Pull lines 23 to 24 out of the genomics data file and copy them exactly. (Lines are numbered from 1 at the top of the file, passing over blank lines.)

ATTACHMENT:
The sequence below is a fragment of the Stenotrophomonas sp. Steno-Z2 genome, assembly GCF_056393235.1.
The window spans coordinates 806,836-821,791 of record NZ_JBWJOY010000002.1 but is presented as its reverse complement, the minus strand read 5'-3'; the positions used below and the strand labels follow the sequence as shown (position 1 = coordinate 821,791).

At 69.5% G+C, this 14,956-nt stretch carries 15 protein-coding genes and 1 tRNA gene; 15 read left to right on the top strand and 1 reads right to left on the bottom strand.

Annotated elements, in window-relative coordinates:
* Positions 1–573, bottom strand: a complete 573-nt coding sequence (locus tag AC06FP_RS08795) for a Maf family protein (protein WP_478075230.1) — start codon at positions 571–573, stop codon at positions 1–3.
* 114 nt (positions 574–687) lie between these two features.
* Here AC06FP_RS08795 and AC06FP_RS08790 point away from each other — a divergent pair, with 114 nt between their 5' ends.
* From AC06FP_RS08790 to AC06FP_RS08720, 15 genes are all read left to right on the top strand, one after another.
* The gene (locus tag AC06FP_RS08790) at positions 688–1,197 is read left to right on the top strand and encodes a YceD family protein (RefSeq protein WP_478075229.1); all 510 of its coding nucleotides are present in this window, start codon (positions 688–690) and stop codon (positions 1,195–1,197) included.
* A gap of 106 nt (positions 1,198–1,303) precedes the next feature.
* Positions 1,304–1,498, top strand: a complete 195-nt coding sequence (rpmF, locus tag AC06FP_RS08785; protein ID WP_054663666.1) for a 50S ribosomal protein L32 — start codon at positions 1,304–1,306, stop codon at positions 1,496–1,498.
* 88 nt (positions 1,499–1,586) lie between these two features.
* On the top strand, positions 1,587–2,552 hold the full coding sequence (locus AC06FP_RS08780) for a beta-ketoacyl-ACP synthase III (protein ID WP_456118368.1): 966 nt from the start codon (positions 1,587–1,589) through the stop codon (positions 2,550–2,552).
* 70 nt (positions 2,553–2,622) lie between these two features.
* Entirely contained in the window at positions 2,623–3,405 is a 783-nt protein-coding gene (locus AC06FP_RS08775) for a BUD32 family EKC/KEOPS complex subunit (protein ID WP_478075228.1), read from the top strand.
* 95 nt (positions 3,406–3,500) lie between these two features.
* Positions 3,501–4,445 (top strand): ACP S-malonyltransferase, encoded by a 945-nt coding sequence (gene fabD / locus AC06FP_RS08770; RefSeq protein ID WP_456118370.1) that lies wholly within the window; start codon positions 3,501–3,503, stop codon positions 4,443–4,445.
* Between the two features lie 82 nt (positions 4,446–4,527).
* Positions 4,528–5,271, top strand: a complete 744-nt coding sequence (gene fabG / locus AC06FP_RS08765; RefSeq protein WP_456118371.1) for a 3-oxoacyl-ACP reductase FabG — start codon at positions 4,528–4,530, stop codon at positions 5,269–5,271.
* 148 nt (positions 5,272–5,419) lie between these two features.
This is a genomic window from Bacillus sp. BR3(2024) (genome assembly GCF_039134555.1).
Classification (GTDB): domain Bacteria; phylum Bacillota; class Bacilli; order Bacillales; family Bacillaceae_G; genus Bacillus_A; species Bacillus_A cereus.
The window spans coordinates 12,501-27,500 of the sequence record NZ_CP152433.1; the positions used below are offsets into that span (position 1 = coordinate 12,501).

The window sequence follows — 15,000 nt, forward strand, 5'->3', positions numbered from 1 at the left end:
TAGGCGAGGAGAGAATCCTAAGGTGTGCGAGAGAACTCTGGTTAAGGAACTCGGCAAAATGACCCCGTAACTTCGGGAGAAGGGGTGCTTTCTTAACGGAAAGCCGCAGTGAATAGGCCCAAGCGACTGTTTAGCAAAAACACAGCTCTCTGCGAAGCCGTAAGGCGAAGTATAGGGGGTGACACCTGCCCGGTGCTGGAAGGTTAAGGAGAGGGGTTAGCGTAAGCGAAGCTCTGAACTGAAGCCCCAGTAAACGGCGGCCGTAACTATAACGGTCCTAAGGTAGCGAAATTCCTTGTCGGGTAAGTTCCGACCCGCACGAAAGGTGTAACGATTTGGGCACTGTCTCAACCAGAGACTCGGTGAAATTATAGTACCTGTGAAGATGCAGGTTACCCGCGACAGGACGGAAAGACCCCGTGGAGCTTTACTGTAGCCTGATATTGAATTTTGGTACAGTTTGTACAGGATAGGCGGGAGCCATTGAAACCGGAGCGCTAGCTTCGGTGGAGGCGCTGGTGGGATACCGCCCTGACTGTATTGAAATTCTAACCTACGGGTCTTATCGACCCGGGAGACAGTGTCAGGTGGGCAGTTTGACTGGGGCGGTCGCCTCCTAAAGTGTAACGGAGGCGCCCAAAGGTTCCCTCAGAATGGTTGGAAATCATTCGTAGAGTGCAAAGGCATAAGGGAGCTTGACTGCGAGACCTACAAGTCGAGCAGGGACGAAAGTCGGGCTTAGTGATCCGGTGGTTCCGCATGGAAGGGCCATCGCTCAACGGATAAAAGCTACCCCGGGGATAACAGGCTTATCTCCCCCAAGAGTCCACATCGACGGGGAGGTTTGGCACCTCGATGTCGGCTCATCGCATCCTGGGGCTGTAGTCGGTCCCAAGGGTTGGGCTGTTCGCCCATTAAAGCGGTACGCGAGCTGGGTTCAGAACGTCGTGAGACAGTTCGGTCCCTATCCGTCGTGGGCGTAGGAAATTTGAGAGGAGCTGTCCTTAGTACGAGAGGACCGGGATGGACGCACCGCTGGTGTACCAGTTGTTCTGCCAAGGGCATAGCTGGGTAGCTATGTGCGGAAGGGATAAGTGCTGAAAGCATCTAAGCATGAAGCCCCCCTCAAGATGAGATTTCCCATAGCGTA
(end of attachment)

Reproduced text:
The window spans coordinates 12,501-27,500 of the sequence record NZ_CP152433.1; the positions used below are offsets into that span (position 1 = coordinate 12,501).

The window sequence follows — 15,000 nt, forward strand, 5'->3', positions numbered from 1 at the left end: